also be read to mean Israel too. God’s chosen people called for the purpose of showing God to others around us. Chosen to suffer too for it is not an easy or soft option just as Jesus knew only too well.

What I want you to take from this is the fact that God called His chosen people Israel through the 12 tribes of Israel. He called His son, Jesus who in turn called the 12 disciples. He called the Church into being. We are part of that calling.
Will you come and follow Me, He says.

Will you?

And, if you will, what do you think following means? Because surely followers should follow His way of doing things.

I love Strictly Come Dancing and I get very frustrated when people like John Sergeant, Ann Widdecombe and Russell Grant get enough votes to keep them in each week. What they do, their ‘dance’ may be entertaining, it may be clever, but it’s not worthy of being given a good mark unless it is the particular dance that was asked for, and to be that it has to contain the element that make it be that particular dance. There are rules and guidelines that say what constitutes a particular dance. Jesus gave us rules that make up the dance He called us to.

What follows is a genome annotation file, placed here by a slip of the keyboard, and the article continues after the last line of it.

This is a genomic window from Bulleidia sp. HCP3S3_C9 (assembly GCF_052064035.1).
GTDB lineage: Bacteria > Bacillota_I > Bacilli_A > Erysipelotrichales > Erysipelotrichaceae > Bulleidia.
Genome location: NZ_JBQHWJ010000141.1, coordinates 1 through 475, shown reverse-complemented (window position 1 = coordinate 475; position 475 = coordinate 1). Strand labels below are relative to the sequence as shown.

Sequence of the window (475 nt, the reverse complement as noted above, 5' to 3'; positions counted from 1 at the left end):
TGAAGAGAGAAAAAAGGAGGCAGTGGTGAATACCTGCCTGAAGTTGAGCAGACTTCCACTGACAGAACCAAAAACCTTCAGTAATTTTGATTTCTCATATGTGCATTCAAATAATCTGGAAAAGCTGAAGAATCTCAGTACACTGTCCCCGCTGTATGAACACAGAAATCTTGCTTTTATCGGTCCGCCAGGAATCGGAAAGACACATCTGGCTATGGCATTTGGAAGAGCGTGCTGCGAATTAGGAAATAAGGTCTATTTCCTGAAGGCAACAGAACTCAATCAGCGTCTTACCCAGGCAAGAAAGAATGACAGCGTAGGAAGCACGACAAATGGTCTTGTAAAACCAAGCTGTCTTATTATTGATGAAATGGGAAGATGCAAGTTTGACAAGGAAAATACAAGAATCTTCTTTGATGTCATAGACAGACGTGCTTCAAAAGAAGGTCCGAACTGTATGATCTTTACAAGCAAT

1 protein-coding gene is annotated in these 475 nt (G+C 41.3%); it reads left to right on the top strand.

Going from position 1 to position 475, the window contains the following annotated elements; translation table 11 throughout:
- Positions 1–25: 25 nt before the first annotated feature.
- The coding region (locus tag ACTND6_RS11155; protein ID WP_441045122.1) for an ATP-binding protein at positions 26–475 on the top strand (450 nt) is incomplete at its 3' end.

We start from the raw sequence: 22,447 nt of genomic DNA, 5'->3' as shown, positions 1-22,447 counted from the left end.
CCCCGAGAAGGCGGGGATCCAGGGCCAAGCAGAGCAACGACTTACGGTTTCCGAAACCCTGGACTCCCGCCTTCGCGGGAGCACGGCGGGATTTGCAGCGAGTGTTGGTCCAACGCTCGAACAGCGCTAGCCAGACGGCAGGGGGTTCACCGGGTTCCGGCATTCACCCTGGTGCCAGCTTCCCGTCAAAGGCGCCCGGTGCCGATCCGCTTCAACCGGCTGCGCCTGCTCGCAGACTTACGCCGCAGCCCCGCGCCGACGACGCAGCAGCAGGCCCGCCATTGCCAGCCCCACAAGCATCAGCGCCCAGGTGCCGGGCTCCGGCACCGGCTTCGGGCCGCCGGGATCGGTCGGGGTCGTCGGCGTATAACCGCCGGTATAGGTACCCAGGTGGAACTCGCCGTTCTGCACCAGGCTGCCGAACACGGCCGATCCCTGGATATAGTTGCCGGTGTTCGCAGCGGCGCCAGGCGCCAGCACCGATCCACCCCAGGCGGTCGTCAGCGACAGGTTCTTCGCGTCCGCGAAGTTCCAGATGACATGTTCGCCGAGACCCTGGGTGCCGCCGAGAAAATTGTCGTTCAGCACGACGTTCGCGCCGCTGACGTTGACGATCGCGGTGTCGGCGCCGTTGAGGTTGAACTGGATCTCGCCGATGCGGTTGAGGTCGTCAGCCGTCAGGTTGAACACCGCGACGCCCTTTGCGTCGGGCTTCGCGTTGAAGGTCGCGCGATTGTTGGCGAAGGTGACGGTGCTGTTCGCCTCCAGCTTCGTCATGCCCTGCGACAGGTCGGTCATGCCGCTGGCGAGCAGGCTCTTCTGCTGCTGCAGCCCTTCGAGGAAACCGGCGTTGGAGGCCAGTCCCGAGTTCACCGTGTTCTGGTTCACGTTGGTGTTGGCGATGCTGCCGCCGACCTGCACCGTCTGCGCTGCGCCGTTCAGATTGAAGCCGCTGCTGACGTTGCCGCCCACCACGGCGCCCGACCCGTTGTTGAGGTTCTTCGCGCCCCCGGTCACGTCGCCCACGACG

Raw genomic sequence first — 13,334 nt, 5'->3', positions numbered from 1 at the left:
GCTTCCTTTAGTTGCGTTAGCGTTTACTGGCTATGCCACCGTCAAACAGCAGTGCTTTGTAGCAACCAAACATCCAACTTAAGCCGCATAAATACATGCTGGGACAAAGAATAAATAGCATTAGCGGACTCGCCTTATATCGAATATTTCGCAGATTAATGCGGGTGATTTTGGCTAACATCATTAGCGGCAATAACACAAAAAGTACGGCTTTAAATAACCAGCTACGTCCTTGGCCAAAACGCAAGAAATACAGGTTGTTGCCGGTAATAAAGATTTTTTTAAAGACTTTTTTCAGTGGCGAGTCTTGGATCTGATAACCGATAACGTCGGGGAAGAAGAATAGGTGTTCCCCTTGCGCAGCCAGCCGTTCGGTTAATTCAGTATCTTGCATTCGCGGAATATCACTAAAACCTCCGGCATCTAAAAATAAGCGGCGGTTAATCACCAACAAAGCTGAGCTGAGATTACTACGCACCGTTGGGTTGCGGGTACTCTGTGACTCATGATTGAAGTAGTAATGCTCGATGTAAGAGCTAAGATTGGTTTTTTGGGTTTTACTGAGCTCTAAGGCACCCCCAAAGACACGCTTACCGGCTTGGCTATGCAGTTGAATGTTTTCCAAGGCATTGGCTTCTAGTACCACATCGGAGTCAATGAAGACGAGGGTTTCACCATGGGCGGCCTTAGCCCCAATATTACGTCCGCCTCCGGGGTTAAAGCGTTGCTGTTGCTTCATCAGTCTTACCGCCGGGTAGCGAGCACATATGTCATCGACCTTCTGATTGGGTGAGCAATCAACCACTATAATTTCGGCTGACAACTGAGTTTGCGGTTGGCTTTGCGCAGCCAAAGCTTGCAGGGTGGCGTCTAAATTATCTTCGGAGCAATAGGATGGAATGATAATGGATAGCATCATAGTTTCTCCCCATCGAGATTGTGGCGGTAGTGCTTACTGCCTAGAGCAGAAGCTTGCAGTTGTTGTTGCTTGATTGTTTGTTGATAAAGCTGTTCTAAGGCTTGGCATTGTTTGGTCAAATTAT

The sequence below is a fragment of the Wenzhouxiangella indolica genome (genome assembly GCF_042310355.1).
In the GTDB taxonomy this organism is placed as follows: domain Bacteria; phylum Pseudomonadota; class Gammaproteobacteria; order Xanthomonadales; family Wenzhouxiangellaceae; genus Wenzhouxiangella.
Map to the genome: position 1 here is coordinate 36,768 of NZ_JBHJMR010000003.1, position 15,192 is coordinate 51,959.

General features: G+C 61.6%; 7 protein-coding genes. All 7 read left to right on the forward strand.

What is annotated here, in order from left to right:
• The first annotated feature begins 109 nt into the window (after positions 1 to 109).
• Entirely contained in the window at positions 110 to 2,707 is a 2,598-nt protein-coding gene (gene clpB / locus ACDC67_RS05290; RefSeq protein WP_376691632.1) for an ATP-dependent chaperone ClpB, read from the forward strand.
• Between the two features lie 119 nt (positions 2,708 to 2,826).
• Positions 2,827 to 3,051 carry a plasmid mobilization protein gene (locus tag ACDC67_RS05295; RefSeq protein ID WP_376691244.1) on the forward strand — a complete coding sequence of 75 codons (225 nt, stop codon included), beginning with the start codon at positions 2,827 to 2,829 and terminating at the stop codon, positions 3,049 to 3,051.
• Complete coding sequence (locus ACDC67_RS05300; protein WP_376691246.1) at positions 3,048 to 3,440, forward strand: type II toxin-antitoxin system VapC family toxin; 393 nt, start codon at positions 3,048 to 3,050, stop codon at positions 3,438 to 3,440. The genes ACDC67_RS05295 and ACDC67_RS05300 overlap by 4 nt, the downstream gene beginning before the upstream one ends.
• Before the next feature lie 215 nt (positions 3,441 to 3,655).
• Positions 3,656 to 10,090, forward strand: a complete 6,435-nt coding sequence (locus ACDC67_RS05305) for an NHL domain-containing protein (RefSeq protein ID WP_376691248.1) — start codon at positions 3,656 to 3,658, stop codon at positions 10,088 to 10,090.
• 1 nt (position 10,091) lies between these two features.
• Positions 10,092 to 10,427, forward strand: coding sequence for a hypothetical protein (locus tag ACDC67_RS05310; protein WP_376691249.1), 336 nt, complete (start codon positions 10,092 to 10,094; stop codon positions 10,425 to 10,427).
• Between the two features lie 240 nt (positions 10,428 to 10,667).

We are called to be followers: called to be holy, to continue meeting together to hear His Word, to learn, to worship, to share bread and wine, to pray, to serve others and to continue making new disciples. Will you come and follow Me, He says. Will you take up your cross and follow Me? Will you?

He most certainly didn’t say anything about any of those activities being done on a part-time hobby kind of basis. He never once mentioned buildings or liturgy even.
We are called to be His people. Called to love and follow Him. Called to accept His love for us. Called to carry His cross: this following cannot be easy. Getting out of bed on a Sunday morning when really we would like a lie-in: having to worship sometimes in ways that don’t suit us, putting up with music that we don’t like – this on either side of the trad/modern divide; we are called to put Him and His purposes first! And it means that we must not be, like McCavity, the mystery cat whose often not there!

Just before Jesus ascended back to heaven He gave us what is called the Great Commission, “Therefore go and make disciples of all nations, baptizing them in the name of the Father and of the Son and of the Holy Spirit, and teaching them to obey everything I have commanded you. And surely I am with you always, to the very end of the age.” He was clearly telling those of us that He had called to go and save others, save them from eternal death to eternal life.